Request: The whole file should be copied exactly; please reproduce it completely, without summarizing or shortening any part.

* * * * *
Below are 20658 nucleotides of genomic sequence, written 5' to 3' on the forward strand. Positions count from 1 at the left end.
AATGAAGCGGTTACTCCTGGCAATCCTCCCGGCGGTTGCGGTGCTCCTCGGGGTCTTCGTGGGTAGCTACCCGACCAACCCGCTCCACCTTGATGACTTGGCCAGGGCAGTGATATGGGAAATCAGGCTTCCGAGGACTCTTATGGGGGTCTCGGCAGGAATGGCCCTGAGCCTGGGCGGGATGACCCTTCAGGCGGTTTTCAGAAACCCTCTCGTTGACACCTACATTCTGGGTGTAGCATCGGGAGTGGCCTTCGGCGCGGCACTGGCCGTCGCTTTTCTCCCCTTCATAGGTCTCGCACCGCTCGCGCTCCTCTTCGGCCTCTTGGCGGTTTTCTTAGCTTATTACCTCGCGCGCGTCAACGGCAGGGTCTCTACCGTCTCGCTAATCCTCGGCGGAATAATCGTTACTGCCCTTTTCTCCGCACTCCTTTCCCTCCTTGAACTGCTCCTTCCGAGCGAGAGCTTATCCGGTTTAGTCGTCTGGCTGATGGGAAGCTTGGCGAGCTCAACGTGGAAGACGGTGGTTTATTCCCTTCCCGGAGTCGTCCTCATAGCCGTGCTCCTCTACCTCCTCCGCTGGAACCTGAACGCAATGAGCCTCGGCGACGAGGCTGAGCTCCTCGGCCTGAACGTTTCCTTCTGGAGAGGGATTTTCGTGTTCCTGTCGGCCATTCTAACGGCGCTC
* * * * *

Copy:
Below are 20658 nucleotides of genomic sequence, written 5' to 3' on the forward strand. Positions count from 1 at the left end.
AATGAAGCGGTTACTCCTGGCAATCCTCCCGGCGGTTGCGGTGCTCCTCGGGGTCTTCGTGGGTAGCTACCCGACCAACCCGCTCCACCTTGATGACTTGGCCAGGGCAGTGATATGGGAAATCAGGCTTCCGAGGACTCTTATGGGGGTCTCGGCAGGAATGGCCCTGAGCCTGGGCGGGATGACCCTTCAGGCGGTTTTCAGAAACCCTCTCGTTGACACCTACATTCTGGGTGTAGCATCGGGAGTGGCCTTCGGCGCGGCACTGGCCGTCGCTTTTCTCCCCTTCATAGGTCTCGCACCGCTCGCGCTCCTCTTCGGCCTCTTGGCGGTTTTCTTAGCTTATTACCTCGCGCGCGTCAACGGCAGGGTCTCTACCGTCTCGCTAATCCTCGGCGGAATAATCGTTACTGCCCTTTTCTCCGCACTCCTTTCCCTCCTTGAACTGCTCCTTCCGAGCGAGAGCTTATCCGGTTTAGTCGTCTGGCTGATGGGAAGCTTGGCGAGCTCAACGTGGAAGACGGTGGTTTATTCCCTTCCCGGAGTCGTCCTCATAGCCGTGCTCCTCTACCTCCTCCGCTGGAACCTGAACGCAATGAGCCTCGGCGACGAGGCTGAGCTCCTCGGCCTGAACGTTTCCTTCTGGAGAGGGATTTTCGTGTTCCTGTCGGCCATTCTAACGGCGCTC